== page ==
India has one of the lowest densities of health workforce, with a paltry 7 physicians and 17 nurses per 10,000 population as against the global average of 13.9 and 28.6 respectively. As Paul Farmer, medical anthropologist and physician reminds us, “Excellence without equity looms as the chief human rights dilemma of healthcare in the 21st century.”

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Along with the novel coronavirus causing the pandemic, a more sinister, bizarre and unique “second virus” affecting the minds of national leaders also became a pandemic. It made them believe that the response to the coronavirus pandemic must be led directly by presidents or prime ministers, no less. Most country leaders fell victim to the second virus.

Those leaders who relied on time-tested public health principles protected their countries from severe consequences of Covid. Others disregarded available public health expertise and principles and made pivotal decisions they weren’t equipped to make. The consequences would reverberate, impacting on lives and livelihoods of millions.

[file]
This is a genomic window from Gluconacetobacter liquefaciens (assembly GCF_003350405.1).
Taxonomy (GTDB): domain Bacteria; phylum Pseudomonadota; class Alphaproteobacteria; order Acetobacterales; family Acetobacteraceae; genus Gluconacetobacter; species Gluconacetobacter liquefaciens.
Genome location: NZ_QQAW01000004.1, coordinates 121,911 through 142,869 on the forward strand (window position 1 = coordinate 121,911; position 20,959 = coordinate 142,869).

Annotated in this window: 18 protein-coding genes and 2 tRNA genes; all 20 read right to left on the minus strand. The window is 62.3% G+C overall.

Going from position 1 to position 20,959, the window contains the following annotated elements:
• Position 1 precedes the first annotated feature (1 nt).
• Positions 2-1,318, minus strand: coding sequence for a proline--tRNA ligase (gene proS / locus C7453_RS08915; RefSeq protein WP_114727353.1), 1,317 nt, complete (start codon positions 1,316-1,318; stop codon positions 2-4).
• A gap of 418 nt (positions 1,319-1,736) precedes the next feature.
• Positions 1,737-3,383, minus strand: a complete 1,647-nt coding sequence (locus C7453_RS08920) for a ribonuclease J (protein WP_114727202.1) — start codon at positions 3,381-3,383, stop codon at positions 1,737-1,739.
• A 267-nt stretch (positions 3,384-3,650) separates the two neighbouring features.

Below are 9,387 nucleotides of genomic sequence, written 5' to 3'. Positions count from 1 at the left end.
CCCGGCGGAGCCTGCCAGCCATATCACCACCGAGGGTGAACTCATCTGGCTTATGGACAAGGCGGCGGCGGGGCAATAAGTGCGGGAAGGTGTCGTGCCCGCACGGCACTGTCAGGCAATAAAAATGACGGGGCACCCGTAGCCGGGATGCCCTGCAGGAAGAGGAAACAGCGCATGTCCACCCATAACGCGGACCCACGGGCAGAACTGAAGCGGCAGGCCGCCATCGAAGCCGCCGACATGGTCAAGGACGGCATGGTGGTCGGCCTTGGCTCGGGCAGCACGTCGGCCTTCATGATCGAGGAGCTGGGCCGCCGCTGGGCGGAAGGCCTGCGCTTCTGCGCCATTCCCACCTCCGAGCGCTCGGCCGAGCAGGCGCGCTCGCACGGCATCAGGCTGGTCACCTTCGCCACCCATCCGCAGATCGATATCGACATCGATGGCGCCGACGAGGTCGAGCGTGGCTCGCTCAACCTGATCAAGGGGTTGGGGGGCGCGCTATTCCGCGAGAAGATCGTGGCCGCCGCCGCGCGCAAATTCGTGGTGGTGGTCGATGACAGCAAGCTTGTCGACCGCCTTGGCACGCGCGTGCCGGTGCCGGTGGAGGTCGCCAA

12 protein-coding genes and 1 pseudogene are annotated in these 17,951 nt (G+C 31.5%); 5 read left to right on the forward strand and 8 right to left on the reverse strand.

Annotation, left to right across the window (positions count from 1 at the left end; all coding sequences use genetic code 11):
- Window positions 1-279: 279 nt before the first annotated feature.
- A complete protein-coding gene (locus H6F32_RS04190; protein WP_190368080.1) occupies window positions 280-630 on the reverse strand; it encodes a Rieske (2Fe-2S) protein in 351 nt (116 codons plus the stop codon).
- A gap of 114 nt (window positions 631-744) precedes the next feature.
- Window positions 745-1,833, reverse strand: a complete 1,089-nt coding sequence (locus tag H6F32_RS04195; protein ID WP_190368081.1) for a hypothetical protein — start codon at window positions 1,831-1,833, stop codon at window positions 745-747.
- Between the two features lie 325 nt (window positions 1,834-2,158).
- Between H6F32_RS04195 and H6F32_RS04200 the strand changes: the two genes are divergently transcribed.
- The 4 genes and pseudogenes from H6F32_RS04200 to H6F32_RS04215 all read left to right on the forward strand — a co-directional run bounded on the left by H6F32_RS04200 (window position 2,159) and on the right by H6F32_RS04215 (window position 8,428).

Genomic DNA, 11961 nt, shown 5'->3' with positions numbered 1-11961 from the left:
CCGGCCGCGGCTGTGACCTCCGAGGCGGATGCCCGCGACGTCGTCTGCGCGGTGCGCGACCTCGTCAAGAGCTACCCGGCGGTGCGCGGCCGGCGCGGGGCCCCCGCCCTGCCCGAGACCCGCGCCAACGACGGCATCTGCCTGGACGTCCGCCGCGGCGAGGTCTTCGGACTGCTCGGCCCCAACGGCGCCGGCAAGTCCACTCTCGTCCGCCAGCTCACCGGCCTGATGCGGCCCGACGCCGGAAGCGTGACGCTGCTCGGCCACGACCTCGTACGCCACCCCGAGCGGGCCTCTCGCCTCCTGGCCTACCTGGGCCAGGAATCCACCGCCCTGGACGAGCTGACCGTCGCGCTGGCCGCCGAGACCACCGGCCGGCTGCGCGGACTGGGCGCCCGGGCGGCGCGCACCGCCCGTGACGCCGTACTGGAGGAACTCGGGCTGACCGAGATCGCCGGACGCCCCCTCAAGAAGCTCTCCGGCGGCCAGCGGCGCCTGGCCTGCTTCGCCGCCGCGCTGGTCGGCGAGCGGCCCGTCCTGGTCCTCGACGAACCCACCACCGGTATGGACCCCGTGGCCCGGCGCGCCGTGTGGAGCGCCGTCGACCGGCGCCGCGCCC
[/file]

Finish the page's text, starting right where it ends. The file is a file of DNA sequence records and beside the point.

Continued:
As envisaged in our Constitution, pandemic management is the central government’s responsibility for which it has several institutions in place: Directorate General of Health Services (DGHS), National Centre for Disease Control (NCDC), Department of Health Research (DHR) and Indian Council of Medical Research (ICMR). These agencies have not functioned harmoniously in the best of times: Perhaps it was asking too much to expect them to weave into a cohesive unit at this pivotal time. The Centre bypassed them, designating the country’s pandemic response to the National Disaster Management Agency (NDMA) and invoked the Epidemic Diseases Act of 1897, giving the Centre extraordinary powers to mitigate the consequences of the pandemic – as if the pandemic demanded not public health but political and civil administrative responses.

Since healthcare is constitutionally each state government’s responsibility, India’s 28 states and 8 Union territories were conveniently left bereft of a plan, guidance or adequate funds. States were assured of mysteriously hidden protection, but little leadership on how best to proceed. The Centre took on the role of umpire instead of coach, sending inspecting teams to selected states as if they needed umpiring.